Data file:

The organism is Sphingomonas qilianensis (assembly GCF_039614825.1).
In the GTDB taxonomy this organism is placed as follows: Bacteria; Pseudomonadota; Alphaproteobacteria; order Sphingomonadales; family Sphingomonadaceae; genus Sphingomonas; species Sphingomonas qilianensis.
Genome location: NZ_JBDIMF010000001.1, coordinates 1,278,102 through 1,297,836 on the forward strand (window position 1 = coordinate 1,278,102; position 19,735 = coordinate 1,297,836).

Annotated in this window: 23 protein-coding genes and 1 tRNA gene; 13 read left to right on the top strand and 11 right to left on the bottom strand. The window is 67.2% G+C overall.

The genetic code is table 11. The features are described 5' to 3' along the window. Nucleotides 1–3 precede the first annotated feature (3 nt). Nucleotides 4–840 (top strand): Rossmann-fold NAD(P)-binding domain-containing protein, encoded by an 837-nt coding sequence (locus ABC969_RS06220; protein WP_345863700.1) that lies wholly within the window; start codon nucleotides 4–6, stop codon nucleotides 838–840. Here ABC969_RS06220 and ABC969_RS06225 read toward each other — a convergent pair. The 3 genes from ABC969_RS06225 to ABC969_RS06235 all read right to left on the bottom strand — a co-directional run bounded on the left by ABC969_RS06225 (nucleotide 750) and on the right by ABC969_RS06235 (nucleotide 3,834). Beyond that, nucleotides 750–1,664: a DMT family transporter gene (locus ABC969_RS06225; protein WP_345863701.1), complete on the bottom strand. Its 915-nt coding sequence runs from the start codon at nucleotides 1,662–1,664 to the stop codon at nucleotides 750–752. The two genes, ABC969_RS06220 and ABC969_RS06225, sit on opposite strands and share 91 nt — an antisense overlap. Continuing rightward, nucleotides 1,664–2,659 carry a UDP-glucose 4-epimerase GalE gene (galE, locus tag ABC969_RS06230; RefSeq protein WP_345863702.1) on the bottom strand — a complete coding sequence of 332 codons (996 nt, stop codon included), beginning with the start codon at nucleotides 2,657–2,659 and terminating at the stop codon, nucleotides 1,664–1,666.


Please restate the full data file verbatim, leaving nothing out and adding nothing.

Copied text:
The organism is Sphingomonas qilianensis (assembly GCF_039614825.1).
In the GTDB taxonomy this organism is placed as follows: Bacteria; Pseudomonadota; Alphaproteobacteria; order Sphingomonadales; family Sphingomonadaceae; genus Sphingomonas; species Sphingomonas qilianensis.
Genome location: NZ_JBDIMF010000001.1, coordinates 1,278,102 through 1,297,836 on the forward strand (window position 1 = coordinate 1,278,102; position 19,735 = coordinate 1,297,836).

Annotated in this window: 23 protein-coding genes and 1 tRNA gene; 13 read left to right on the top strand and 11 right to left on the bottom strand. The window is 67.2% G+C overall.

The genetic code is table 11. The features are described 5' to 3' along the window. Nucleotides 1–3 precede the first annotated feature (3 nt). Nucleotides 4–840 (top strand): Rossmann-fold NAD(P)-binding domain-containing protein, encoded by an 837-nt coding sequence (locus ABC969_RS06220; protein WP_345863700.1) that lies wholly within the window; start codon nucleotides 4–6, stop codon nucleotides 838–840. Here ABC969_RS06220 and ABC969_RS06225 read toward each other — a convergent pair. The 3 genes from ABC969_RS06225 to ABC969_RS06235 all read right to left on the bottom strand — a co-directional run bounded on the left by ABC969_RS06225 (nucleotide 750) and on the right by ABC969_RS06235 (nucleotide 3,834). Beyond that, nucleotides 750–1,664: a DMT family transporter gene (locus ABC969_RS06225; protein WP_345863701.1), complete on the bottom strand. Its 915-nt coding sequence runs from the start codon at nucleotides 1,662–1,664 to the stop codon at nucleotides 750–752. The two genes, ABC969_RS06220 and ABC969_RS06225, sit on opposite strands and share 91 nt — an antisense overlap. Continuing rightward, nucleotides 1,664–2,659 carry a UDP-glucose 4-epimerase GalE gene (galE, locus tag ABC969_RS06230; RefSeq protein WP_345863702.1) on the bottom strand — a complete coding sequence of 332 codons (996 nt, stop codon included), beginning with the start codon at nucleotides 2,657–2,659 and terminating at the stop codon, nucleotides 1,664–1,666.